Jinnah thought poorly of pan-Islamism, calling it an exploded bogey. — Photo by AP
Jinnah remains shrouded in mystery, hagiographed in Pakistan and demonised in India. Born just 19 years after the end of the Mughal Empire in 1857, he studied law in Britain. Within a few years of returning to India, he had emerged as one of its most successful barristers.
But politics was to be his true calling. With his entirely secular upbringing and thoroughly British outlook on life, it was no surprise that he soon became, in Gopal Krishna Gokhale’s words, “an ambassador of Hindu-Muslim unity”.
Never known to be a religious man, let alone an advocate of a theocratic state, Jinnah went on to establish Pakistan. Jinnah had envisaged that Pakistan would be a homeland for the Muslims of India. In less than seven years after his death, his successors had declared it to be an Islamic Republic.
This would have been anathema to Jinnah who admired Mustafa Kemal Ataturk, the apostle of secularism in Turkey. Jinnah thought poorly of pan-Islamism, calling it an exploded bogey.
Much of this is well known. Indeed, major academic libraries throughout the world have devoted entire sections to the partition of India and to Jinnah’s role in that cataclysmic event. What continues to be debated is the rush to partition, its necessity to begin with, and its failure to restore harmony to Hindu-Muslim ties.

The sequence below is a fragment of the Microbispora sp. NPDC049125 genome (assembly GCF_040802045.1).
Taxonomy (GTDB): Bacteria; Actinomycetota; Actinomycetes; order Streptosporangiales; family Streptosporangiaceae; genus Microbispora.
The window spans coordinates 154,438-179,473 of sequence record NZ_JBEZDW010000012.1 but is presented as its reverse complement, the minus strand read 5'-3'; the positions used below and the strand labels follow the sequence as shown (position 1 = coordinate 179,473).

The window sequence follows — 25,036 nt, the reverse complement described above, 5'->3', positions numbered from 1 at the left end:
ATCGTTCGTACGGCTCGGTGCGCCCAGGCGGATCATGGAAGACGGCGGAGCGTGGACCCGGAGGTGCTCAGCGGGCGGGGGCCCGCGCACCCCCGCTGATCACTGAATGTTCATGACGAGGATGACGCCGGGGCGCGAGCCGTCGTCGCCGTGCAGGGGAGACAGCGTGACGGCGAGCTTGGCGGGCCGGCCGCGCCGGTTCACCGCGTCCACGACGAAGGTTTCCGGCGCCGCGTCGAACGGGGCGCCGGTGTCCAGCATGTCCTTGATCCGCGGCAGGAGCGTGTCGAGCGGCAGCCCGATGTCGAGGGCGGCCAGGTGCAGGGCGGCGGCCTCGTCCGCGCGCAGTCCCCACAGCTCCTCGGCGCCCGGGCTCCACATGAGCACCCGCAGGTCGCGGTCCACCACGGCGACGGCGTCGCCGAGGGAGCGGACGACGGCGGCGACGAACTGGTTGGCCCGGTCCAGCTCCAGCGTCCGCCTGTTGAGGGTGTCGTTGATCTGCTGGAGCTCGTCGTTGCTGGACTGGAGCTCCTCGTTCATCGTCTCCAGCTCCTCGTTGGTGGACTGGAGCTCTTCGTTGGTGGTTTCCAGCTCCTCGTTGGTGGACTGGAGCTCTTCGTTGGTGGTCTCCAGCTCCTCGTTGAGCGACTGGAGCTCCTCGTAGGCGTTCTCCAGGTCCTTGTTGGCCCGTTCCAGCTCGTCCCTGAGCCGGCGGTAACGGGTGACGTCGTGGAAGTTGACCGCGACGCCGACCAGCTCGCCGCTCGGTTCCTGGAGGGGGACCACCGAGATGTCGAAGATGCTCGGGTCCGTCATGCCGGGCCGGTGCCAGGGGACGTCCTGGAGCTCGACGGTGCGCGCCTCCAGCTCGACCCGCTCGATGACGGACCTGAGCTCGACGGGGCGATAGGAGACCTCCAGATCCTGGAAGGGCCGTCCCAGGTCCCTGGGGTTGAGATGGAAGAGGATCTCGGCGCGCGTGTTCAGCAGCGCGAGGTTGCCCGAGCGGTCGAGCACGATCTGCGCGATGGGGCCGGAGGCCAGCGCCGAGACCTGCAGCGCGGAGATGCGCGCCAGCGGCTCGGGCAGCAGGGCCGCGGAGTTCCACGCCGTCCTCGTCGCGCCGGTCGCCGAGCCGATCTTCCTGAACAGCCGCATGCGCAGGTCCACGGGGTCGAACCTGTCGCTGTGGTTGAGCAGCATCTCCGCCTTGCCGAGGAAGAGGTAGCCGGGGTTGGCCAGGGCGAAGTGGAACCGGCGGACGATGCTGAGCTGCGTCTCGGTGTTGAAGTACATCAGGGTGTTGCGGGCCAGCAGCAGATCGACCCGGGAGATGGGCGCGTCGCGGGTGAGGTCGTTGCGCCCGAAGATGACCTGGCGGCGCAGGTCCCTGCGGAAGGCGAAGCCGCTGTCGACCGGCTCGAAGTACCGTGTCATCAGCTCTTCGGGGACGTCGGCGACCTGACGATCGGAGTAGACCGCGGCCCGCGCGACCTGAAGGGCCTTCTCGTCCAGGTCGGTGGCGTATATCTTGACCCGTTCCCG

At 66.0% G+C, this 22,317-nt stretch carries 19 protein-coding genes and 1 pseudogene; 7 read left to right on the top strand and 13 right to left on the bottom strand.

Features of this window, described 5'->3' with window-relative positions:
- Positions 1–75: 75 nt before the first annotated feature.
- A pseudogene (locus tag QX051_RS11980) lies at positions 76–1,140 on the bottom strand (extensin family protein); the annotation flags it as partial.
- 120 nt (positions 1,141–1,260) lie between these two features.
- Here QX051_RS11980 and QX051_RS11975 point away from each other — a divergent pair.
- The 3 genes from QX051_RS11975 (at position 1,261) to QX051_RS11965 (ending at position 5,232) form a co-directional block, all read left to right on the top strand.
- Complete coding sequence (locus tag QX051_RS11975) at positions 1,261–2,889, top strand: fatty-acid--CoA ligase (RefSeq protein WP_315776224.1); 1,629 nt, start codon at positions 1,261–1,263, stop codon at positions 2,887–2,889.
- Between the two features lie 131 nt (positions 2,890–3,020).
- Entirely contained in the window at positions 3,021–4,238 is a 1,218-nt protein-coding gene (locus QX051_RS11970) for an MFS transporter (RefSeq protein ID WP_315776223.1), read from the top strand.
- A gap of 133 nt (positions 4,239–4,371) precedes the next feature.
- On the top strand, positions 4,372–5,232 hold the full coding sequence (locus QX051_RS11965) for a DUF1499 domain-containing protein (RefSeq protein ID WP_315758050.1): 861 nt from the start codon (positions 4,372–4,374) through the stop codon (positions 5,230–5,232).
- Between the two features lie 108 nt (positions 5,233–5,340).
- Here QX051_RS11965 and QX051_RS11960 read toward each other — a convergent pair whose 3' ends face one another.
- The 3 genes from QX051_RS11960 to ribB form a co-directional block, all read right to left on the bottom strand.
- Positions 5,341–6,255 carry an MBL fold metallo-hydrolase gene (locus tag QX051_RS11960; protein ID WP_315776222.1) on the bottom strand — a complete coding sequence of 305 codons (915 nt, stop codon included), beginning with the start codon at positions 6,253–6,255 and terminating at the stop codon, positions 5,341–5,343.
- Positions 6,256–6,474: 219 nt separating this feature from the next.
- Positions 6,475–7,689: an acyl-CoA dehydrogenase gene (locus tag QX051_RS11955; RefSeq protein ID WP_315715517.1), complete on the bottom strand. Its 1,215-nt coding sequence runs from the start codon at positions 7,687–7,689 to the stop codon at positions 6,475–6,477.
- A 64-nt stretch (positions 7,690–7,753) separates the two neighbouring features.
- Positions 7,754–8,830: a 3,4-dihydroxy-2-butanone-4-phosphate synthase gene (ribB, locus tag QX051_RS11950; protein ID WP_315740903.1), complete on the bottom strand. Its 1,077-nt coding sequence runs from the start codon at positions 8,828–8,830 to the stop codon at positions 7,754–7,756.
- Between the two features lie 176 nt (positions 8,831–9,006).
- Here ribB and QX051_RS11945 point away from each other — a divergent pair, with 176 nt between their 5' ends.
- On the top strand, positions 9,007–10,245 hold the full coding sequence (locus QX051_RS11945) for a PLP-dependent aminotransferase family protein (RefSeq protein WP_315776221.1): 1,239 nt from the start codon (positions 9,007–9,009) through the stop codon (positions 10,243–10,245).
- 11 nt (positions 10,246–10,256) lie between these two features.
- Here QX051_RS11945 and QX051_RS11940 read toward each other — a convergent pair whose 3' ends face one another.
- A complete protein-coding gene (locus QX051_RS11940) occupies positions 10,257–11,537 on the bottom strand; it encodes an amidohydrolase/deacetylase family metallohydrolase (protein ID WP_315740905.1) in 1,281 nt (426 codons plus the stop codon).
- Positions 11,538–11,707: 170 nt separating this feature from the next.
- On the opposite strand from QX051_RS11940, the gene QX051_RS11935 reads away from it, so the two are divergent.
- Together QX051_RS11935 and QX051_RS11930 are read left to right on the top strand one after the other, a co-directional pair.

Seeking to answer these intractable questions, the Indian statesman Jaswant Singh has now put on the historian’s hat in his book, Jinnah: India-Partition-Independence. A former stalwart of the rightwing Bharatiya Janata Party (BJP), Singh was at various times India’s face to the world as either its finance or external affairs minister.
In Pakistan, Singh’s book has been seen as a vindication of Jinnah’s policies and a condemnation of Nehru’s. Indeed, there is much language in the book that is critical of Nehru. He faults Nehru and other congressional leaders for lacking realism and having no foresight, purpose or will.
While Singh admires Jinnah the man, he finds much to critique in Jinnah’s politics. Jinnah’s two-nation theory comes across as “an error of profound and telling dimensions” and explains why Jinnah “got the land but failed to create a state and failed decisively in creating a nation”.
In Singh’s narrative, when it became clear to Jinnah that the major political party of the time, the Indian National Congress, was not going to accommodate the Muslim viewpoint, he began arguing for separate electoral representation for the Muslims. At some point, this demand progressed into a call for a separate state.
But Singh argues that Jinnah may have propounded his theory of nationhood simply as a negotiating ploy. Until very late in the game, he may have been thinking of Pakistan in metaphorical, not literal terms.
Singh says that a man of the world such as Jinnah could not have been oblivious to the fact that there are many states which encompass multiple nationalities. Why then did he push forward with Pakistan? And why did he accept the ‘moth-eaten’ state that Mountbatten handed him? Did he not know that partition would unleash genocide, mass migration and untold suffering on millions? And how could he allow such a state to come into being without even knowing its precise boundaries? As Singh reminds us, the Radcliffe Commission awards were not released until three days after partition.